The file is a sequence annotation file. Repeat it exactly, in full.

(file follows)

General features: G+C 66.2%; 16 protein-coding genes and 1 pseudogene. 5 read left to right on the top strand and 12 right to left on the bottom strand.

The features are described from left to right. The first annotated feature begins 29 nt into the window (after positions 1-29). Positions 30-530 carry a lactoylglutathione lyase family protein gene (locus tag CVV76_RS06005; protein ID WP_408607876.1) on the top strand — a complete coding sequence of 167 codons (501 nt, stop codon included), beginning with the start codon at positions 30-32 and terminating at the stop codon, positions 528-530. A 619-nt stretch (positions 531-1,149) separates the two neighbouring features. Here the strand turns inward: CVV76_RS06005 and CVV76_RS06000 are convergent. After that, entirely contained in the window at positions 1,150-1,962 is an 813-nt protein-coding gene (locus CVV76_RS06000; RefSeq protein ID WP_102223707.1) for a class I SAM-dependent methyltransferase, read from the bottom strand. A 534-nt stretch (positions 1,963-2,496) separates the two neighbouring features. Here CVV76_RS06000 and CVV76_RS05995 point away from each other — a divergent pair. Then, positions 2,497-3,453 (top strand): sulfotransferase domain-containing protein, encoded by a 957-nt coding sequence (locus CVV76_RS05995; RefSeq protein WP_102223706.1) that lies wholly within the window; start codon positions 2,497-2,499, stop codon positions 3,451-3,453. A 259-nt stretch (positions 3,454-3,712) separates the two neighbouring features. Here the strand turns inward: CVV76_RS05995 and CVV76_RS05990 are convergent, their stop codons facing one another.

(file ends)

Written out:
General features: G+C 66.2%; 16 protein-coding genes and 1 pseudogene. 5 read left to right on the top strand and 12 right to left on the bottom strand.

The features are described from left to right. The first annotated feature begins 29 nt into the window (after positions 1-29). Positions 30-530 carry a lactoylglutathione lyase family protein gene (locus tag CVV76_RS06005; protein ID WP_408607876.1) on the top strand — a complete coding sequence of 167 codons (501 nt, stop codon included), beginning with the start codon at positions 30-32 and terminating at the stop codon, positions 528-530. A 619-nt stretch (positions 531-1,149) separates the two neighbouring features. Here the strand turns inward: CVV76_RS06005 and CVV76_RS06000 are convergent. After that, entirely contained in the window at positions 1,150-1,962 is an 813-nt protein-coding gene (locus CVV76_RS06000; RefSeq protein ID WP_102223707.1) for a class I SAM-dependent methyltransferase, read from the bottom strand. A 534-nt stretch (positions 1,963-2,496) separates the two neighbouring features. Here CVV76_RS06000 and CVV76_RS05995 point away from each other — a divergent pair. Then, positions 2,497-3,453 (top strand): sulfotransferase domain-containing protein, encoded by a 957-nt coding sequence (locus CVV76_RS05995; RefSeq protein WP_102223706.1) that lies wholly within the window; start codon positions 2,497-2,499, stop codon positions 3,451-3,453. A 259-nt stretch (positions 3,454-3,712) separates the two neighbouring features. Here the strand turns inward: CVV76_RS05995 and CVV76_RS05990 are convergent, their stop codons facing one another.